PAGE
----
Wednesday, January 7, 2015

Tell It to a Preschooler

Even more than Halloween, the lead-up to Martin Luther King Day is my favorite time for singing with kids. Nothing moves me so much as the old freedom songs of the 60’s— from If I Had a Hammer to We Shall Overcome and beyond. And the kids love them too. You haven’t lived until you’ve seen a four-year old with eyes closed singing Free at Last with all her heart and soul. She and her playmates have no idea what that abstract concept of freedom means nor can she imagine the harsh reality of being denied it. But they feel the spirit of the whole deal and know that something important is shouting out from every note in every song.

So this week at preschool singing time, I opened the door to that marvelous repertoire, from that exuberant One Little Step Toward Freedom to the quiet and soothing Michael Rowed the Boat Ashore and had the spontaneous idea of changing it to “Martin rowed the boat ashore” and “Rosa helped to trim the sails.” Always one to try to give background and stories to each song, I started talking about two sides of a river, one where “everyone was free to eat where they please, live where they please, work where they please and do as they please as long as they don’t hurt other people. And then on the other side of the river was the opposite, where people didn’t have that kind of freedom because…” And I stopped dead in my tracks. Because… why? What would you say? Because their skin color was different? How weird would that be for a three-year old to hear? How can their brain wrap around that? How can they make sense of something so clearly insane?

The answer? They can’t. And so, in that moment, I couldn’t either. Yeah, I know enough history to be able to try to explain it in terms of the economics of Europeans in a new world in need of cheap and free labor, in terms of priests and ministers and scientists and politicians creating the lie of racial superiority so they could sleep at night, in terms of that weird human need to be one rung up the ladder from someone else to feel important and powerful. But it’s all excuses, excuses, excuses. For that moment, it struck me to the core— this is utterly insane. I was able to try to wrap my brain around it like a preschooler might and there was simply no way to understand how human beings could do that and have it feel normal. No way to explain how people got so used to it that they simply accepted it all as “the way things are,” and went around for decades and centuries in a collective trance sanctioned in schools and churches and families and films and books and songs.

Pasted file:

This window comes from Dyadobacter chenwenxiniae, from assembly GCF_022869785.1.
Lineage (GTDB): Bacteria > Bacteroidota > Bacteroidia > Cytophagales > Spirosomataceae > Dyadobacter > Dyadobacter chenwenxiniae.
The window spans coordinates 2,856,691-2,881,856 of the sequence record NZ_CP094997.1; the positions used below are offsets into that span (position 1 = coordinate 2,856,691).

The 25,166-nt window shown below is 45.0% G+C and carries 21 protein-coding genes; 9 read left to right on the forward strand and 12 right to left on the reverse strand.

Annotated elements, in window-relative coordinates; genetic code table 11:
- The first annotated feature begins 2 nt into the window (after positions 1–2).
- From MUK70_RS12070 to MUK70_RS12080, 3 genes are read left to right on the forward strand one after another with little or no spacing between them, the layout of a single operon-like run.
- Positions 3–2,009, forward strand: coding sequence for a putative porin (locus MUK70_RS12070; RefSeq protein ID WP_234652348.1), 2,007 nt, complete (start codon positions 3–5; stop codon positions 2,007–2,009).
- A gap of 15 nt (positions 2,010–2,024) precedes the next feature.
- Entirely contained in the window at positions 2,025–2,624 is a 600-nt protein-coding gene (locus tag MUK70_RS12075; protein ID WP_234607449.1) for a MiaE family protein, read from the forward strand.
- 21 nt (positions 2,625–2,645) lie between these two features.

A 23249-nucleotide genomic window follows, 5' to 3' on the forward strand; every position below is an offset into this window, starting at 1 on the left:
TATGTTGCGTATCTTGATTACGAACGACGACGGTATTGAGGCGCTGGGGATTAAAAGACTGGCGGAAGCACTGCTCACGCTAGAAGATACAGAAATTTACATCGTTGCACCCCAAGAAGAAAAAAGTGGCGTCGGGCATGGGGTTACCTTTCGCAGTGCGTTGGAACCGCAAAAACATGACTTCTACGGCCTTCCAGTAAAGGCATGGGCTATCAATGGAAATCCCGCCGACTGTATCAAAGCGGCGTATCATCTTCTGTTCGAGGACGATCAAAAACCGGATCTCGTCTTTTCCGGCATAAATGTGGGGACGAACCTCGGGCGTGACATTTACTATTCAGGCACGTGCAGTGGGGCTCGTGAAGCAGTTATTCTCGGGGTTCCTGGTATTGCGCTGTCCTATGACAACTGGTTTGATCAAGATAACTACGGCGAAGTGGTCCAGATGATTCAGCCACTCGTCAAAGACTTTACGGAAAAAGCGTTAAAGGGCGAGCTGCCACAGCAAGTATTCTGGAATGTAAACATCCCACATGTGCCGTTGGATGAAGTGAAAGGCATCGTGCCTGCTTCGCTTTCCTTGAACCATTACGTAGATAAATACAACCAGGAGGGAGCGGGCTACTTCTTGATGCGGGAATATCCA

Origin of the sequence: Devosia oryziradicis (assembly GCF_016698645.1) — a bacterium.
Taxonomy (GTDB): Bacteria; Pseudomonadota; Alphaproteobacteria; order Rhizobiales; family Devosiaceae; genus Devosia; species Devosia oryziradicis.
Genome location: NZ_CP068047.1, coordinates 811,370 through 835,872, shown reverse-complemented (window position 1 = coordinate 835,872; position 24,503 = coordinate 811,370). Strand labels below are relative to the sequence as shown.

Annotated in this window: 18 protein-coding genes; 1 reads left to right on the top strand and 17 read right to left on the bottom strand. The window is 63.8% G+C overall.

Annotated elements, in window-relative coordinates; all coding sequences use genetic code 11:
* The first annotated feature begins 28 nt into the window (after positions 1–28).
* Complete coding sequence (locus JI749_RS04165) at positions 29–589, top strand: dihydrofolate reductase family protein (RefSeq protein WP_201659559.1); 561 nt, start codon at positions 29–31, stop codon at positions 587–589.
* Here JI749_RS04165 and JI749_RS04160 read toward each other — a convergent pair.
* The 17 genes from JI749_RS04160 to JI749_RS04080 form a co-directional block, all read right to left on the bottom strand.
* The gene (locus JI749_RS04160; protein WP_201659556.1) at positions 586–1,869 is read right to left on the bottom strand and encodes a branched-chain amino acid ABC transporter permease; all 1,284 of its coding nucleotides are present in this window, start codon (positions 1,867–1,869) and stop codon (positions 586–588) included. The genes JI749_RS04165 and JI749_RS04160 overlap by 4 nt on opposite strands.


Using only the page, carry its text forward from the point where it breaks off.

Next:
And more sobering yet. As if it’s not enough to try to understand the depravity of 400 years of buying and selling human beings, to explain how Rutherford B. Hayes bought a disputed election by promising to end Reconstruction in 1876, which ended up supporting the rise of the Ku Klux Klan, to try to tell the story of Emmett Till without weeping in shame and horror, all the hideous mistakes and ignorance and collectively approved hatred of our (white folks’) ancestors, how does one really explain Eric Garner? “The man was allegedly illegally selling cigarettes on the street. So the policemen hired to protect American citizens choked him to death even when he repeatedly told them that he couldn’t breathe. And then the police didn’t even get in trouble.” Tell that to a preschooler.

“Oh, it’s more complicated than that,” some excuse-maker will say. But is it? I say if you can’t explain something in a way a preschooler can understand, then that something is terribly wrong.

Back to singing time. I wisely decided not to trample the preschooler's innocence and came up with some generic thing about Martin Luther King helping people row the boat across the waters to a better world, with “milk and honey on the other side.” When they get to Middle School, I’ll tell them a lot more, like the story I told my 8th graders today of the Birmingham bombing while listening to John Coltrane’s tune Alabama and Joan Baez singing Birmingham Sunday.  These kids are starting to understand the complexity of human evil and the way economics and politics and our moral failings can cause all sorts of bad things to happen. They understand that awareness of history helps prepare them to name a better future, helps them to recognize the forces still at work today, helps them to develop the character and determination to continue the struggle for human rights.

But if you ever need a reminder of how plain wrong it all is, try explaining it all to a preschooler. 
Listen to what your explanation sounds like and then sneak away into a corner and weep.

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